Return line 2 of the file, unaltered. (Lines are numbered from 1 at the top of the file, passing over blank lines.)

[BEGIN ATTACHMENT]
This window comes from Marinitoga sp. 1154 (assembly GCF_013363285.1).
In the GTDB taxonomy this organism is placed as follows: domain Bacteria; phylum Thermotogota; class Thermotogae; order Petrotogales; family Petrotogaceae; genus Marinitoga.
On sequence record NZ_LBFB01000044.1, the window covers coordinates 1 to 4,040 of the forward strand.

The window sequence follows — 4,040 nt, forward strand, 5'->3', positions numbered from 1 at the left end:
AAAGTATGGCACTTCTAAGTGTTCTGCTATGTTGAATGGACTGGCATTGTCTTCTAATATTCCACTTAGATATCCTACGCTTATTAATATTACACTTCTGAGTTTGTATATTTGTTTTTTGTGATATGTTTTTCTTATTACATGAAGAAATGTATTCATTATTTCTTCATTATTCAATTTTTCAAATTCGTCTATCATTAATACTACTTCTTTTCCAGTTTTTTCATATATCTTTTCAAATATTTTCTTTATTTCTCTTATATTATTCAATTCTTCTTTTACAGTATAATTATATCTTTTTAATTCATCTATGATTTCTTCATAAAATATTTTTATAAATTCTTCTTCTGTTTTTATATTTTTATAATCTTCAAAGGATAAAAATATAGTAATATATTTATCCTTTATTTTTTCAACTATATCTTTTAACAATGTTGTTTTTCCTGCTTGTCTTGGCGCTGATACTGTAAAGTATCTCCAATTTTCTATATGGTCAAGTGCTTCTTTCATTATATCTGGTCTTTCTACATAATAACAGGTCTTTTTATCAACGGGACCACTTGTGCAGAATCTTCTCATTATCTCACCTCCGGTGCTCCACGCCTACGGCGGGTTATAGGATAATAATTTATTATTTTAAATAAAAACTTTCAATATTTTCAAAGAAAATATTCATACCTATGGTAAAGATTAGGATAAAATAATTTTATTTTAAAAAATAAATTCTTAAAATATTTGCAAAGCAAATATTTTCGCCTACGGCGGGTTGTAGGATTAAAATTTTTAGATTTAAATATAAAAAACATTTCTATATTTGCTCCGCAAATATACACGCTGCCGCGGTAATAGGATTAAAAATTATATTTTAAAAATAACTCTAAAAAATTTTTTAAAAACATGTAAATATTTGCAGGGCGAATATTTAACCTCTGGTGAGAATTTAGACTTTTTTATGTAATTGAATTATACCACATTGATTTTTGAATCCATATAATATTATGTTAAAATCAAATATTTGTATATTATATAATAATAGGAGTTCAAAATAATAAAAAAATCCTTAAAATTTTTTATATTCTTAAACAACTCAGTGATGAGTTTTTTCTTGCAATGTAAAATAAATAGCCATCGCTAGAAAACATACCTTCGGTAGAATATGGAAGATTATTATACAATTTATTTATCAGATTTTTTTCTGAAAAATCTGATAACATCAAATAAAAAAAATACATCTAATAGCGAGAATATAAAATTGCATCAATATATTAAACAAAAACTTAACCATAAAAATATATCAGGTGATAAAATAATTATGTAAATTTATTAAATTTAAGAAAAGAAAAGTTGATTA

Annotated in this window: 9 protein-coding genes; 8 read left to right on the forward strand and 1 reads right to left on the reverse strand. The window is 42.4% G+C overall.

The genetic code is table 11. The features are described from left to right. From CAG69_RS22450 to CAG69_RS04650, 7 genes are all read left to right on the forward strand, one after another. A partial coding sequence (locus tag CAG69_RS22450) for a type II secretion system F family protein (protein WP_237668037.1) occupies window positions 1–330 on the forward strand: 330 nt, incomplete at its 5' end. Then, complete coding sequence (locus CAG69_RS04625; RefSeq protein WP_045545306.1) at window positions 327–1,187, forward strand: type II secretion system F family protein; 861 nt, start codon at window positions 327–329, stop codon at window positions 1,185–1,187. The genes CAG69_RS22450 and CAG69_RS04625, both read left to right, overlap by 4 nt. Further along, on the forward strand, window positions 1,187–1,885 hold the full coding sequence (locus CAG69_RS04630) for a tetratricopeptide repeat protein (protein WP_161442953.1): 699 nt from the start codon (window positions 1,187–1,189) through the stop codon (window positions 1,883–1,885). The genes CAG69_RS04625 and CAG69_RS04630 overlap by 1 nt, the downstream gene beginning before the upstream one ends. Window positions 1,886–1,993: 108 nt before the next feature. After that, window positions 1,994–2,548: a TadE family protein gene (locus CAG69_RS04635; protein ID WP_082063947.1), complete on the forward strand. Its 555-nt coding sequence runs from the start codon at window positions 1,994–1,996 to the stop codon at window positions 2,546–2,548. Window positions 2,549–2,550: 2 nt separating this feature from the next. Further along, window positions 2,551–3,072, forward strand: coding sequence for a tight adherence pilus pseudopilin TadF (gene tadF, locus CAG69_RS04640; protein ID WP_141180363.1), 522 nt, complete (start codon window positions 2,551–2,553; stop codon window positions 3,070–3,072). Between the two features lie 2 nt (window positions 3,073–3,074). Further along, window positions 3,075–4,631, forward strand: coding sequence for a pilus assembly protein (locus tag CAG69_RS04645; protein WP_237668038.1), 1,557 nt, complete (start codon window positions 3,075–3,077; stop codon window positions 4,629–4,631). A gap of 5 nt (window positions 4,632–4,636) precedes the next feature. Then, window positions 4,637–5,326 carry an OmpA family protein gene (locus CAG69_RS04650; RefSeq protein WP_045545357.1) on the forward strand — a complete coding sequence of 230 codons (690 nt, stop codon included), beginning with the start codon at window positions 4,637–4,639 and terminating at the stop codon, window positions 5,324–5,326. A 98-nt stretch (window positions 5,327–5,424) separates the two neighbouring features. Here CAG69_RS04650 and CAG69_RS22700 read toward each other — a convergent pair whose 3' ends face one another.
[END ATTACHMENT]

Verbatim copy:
In the GTDB taxonomy this organism is placed as follows: domain Bacteria; phylum Thermotogota; class Thermotogae; order Petrotogales; family Petrotogaceae; genus Marinitoga.